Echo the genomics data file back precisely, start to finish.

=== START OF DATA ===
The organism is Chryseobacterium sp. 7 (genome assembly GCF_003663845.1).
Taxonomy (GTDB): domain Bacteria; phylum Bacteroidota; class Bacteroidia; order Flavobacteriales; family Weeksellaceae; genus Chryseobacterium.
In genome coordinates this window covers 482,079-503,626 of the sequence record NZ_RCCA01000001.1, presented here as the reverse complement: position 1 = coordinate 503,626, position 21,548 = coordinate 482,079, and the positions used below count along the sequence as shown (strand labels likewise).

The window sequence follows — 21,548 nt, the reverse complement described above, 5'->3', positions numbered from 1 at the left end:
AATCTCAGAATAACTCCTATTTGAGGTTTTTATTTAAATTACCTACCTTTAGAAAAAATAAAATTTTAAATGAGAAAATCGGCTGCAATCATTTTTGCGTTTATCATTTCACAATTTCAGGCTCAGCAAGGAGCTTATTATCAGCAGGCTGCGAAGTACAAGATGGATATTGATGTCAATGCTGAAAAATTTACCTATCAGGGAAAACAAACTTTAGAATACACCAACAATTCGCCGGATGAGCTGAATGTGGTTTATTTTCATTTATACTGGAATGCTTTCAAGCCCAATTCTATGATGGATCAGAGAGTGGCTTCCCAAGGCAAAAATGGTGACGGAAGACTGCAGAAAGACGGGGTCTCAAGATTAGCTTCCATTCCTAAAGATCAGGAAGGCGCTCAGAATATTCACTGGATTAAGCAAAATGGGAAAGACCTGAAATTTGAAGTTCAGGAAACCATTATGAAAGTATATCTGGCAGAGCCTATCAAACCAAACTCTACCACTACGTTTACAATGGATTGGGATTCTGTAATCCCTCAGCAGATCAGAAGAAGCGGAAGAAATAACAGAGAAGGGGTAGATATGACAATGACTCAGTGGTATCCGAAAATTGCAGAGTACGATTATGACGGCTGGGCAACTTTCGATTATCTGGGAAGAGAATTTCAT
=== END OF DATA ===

The organism is Chryseobacterium sp. 7 (genome assembly GCF_003663845.1).
Taxonomy (GTDB): domain Bacteria; phylum Bacteroidota; class Bacteroidia; order Flavobacteriales; family Weeksellaceae; genus Chryseobacterium.
In genome coordinates this window covers 482,079-503,626 of the sequence record NZ_RCCA01000001.1, presented here as the reverse complement: position 1 = coordinate 503,626, position 21,548 = coordinate 482,079, and the positions used below count along the sequence as shown (strand labels likewise).

The window sequence follows — 21,548 nt, the reverse complement described above, 5'->3', positions numbered from 1 at the left end:
AATCTCAGAATAACTCCTATTTGAGGTTTTTATTTAAATTACCTACCTTTAGAAAAAATAAAATTTTAAATGAGAAAATCGGCTGCAATCATTTTTGCGTTTATCATTTCACAATTTCAGGCTCAGCAAGGAGCTTATTATCAGCAGGCTGCGAAGTACAAGATGGATATTGATGTCAATGCTGAAAAATTTACCTATCAGGGAAAACAAACTTTAGAATACACCAACAATTCGCCGGATGAGCTGAATGTGGTTTATTTTCATTTATACTGGAATGCTTTCAAGCCCAATTCTATGATGGATCAGAGAGTGGCTTCCCAAGGCAAAAATGGTGACGGAAGACTGCAGAAAGACGGGGTCTCAAGATTAGCTTCCATTCCTAAAGATCAGGAAGGCGCTCAGAATATTCACTGGATTAAGCAAAATGGGAAAGACCTGAAATTTGAAGTTCAGGAAACCATTATGAAAGTATATCTGGCAGAGCCTATCAAACCAAACTCTACCACTACGTTTACAATGGATTGGGATTCTGTAATCCCTCAGCAGATCAGAAGAAGCGGAAGAAATAACAGAGAAGGGGTAGATATGACAATGACTCAGTGGTATCCGAAAATTGCAGAGTACGATTATGACGGCTGGGCAACTTTCGATTATCTGGGAAGAGAATTTCAT